In my view column

Disaster capitalism

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Volcanic ash, eh? What is it about disasters and capitalism? It seems that any event outside the daily norm exposes all the system's horrors and weaknesses.

Throughout the general election campaign, the consensus of the major parties remained that private enterprise, the free market, low taxes and a move away from "welfarism" are all good things. You would hardly think that a system founded on these principles was going through the worst economic chaos experienced by anyone not old enough to have lived through the 1930s.

Nor would you think that this chaos was in no small part created by the unfettered and unregulated behaviour of ultra-greedy bankers and capitalists.

Support Tusc!

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I put myself forward as the Trade Unionist and Socialist Coalition (Tusc) candidate for Tottenham because cuts in my college are a microcosm of the cuts threatened by all the main parties.

An electoral challenge to David Lammy MP had to be mounted. The campaign is gathering momentum. A growing team of people from the college and the community have been postcarding door to door and on the street. The response has been really positive.

I've lived and worked in Tottenham for 21 years and have seen the effects of rising social inequality. We now have the highest unemployment in London and life expectancy is 17 years lower than in the wealthiest areas.

The 'population bomb'

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The "population bomb" is on the environmental agenda once more.

Green guru Jonathon Porritt recently lambasted the politically correct for ignoring the demographic elephant in the living room - "exponential population growth". Is he right?

When Paul Ehrlich wrote The Population Bomb in 1968, our rising numbers were seen as the primary threat to the planet's future. Only strict birth control could prevent doomsday. Some demographers said we should require a licence to have children, as you would for a dog.

It is important to vote

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I was struck by an obituary in the Guardian a few months ago. It was in the "Other Lives" section, where friends and family write in to celebrate the lives of people who were their own "local heroes".

This man had lived in Plymouth, where he worked on the railways, went off to fight in the Second World War, then carried on working on the railways, was a member of Aslef, and a Labour councillor who became mayor.

Then in 2003 he left Labour because of the war in Iraq.

Peace, or just war?

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"The instruments of war do have a role to play in preserving the peace." So said Barack Obama in Oslo last month as he accepted the Nobel Prize for Peace.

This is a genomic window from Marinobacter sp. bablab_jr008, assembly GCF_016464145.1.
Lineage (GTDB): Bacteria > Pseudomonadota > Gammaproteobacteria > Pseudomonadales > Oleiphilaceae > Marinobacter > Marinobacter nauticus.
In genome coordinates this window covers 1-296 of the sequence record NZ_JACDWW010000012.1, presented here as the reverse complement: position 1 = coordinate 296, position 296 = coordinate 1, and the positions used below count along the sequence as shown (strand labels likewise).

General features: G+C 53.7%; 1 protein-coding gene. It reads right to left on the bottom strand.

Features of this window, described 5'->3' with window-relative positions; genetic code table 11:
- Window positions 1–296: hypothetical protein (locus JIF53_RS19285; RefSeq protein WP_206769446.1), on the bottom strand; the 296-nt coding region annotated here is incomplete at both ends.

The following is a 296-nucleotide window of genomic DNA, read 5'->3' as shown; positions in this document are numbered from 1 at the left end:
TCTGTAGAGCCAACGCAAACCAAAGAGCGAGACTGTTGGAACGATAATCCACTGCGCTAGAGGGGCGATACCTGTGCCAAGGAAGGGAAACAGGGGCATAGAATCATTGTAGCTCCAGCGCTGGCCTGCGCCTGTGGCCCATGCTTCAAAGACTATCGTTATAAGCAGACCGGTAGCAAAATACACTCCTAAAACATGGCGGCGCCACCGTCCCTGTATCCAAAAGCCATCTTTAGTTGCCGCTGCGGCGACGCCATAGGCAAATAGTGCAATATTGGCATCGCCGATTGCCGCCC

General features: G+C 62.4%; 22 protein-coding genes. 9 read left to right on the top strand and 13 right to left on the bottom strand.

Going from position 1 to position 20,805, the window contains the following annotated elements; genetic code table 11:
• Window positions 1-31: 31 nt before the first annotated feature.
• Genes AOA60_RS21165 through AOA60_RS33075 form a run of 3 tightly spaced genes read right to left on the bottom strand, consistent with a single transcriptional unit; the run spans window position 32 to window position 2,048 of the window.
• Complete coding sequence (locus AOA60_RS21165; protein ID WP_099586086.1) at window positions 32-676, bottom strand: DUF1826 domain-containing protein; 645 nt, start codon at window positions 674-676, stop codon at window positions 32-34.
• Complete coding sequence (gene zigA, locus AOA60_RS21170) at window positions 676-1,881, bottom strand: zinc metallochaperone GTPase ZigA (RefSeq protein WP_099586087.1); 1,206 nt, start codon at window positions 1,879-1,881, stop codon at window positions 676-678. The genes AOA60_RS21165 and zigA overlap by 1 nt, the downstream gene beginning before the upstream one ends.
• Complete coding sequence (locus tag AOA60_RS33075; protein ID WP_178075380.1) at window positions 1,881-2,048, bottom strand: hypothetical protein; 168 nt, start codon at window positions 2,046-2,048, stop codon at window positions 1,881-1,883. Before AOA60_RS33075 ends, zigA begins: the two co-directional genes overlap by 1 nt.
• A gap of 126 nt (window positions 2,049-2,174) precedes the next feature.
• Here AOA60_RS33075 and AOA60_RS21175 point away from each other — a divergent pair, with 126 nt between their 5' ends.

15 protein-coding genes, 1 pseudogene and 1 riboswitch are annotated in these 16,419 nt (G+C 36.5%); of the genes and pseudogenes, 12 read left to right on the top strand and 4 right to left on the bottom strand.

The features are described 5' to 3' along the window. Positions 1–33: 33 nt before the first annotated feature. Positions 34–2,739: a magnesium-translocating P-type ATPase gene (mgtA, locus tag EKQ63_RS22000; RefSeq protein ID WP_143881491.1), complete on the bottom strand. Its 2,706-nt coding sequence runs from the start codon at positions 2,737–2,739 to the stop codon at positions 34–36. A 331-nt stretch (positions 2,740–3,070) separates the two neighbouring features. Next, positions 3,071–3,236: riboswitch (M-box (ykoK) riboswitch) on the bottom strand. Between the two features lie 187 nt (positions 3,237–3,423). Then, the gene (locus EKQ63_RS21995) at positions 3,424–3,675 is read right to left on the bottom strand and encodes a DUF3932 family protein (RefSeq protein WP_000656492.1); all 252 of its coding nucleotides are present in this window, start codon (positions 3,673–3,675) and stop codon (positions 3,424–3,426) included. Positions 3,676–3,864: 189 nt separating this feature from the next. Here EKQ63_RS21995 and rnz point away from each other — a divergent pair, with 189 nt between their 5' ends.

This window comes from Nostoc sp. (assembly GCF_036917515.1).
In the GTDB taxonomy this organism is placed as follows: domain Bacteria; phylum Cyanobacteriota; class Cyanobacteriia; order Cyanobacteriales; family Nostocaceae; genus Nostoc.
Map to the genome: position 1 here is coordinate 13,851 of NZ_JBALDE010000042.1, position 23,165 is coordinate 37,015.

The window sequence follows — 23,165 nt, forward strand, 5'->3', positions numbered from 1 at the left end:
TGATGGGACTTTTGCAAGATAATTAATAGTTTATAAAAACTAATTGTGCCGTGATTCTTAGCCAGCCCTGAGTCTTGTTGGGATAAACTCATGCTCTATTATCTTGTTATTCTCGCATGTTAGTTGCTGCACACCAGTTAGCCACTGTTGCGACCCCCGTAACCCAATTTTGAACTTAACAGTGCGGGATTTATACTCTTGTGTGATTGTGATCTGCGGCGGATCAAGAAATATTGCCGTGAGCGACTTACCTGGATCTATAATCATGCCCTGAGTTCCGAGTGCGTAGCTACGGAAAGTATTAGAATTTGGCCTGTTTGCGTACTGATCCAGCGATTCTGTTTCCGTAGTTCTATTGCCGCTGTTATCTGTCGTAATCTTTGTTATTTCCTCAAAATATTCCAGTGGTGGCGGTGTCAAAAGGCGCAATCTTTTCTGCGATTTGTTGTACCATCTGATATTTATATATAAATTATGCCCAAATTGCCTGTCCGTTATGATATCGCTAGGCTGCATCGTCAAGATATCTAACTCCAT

Obama's speeches are increasingly remarkable. His announcement of the 30,000 surge of troops to Afghanistan was made at West Point military academy to a near all-white audience. With shades of George Bush, he evoked visions of the US's manifest destiny and made repeated references to 9/11 as the continued justification for war in Afghanistan. He could have come straight from the pages of George Orwell's Nineteen Eighty-Four.

One, two, a thousand Seattles

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On the tenth anniversary of the Seattle protests the temptations and opportunities to misremember them were legion.

The New York Times led a revisionist charge by retelling the protest as a moment of collective vandalism, brutally memorable but politically forgettable. Fortunately, this didn't go unchallenged. David Solnit, one of the best US organisers in 1999, recently published a chronicle of the skirmishes between memory and forgetting entitled The Battle of the Story of the Battle of Seattle.

21st century feminism

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"I myself have never been able to find out precisely what feminism is: I only know that people call me a feminist whenever I express sentiments that differentiate me from a doormat."

The novelist Rebecca West wrote this nearly 100 years ago. Today women who want to differentiate themselves from doormats face some of the same problems. More than 40 years after women's liberation became part of radical politics it seems incredible that there is still so much confusion and division about what feminism is.

The Afghan quagmire

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The summer of 2009 marked the time when the war in Afghanistan came back to haunt the British government.

The "good war" has now become a hotly contested conflict. The new head of the British armed forces has predicted a 40 years British presence in the country, while the US army chief has admitted that Nato forces are losing the war and that they have a year to turn the situation round.

Operation Panther's Claw, launched as the US and British attempt to finally deal with the Taliban, caused ever higher casualties among the occupying troops and was manifestly failing in its stated aim.

Unrepentant empire

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The long shadow of the Iraq war still hangs over British politics.

Instead of assuaging worries about the government's role in the war, and drawing a line under it, Gordon Brown's announcement of an inquiry into the war rekindled all the opposition and discontent which led to the mass movement against the war in the first place.

Brown's own goal is quite remarkable. Just days after committing to greater transparency and democracy he announced an inquiry in secret, which would not apportion blame and would be conducted by four knights and a baroness.

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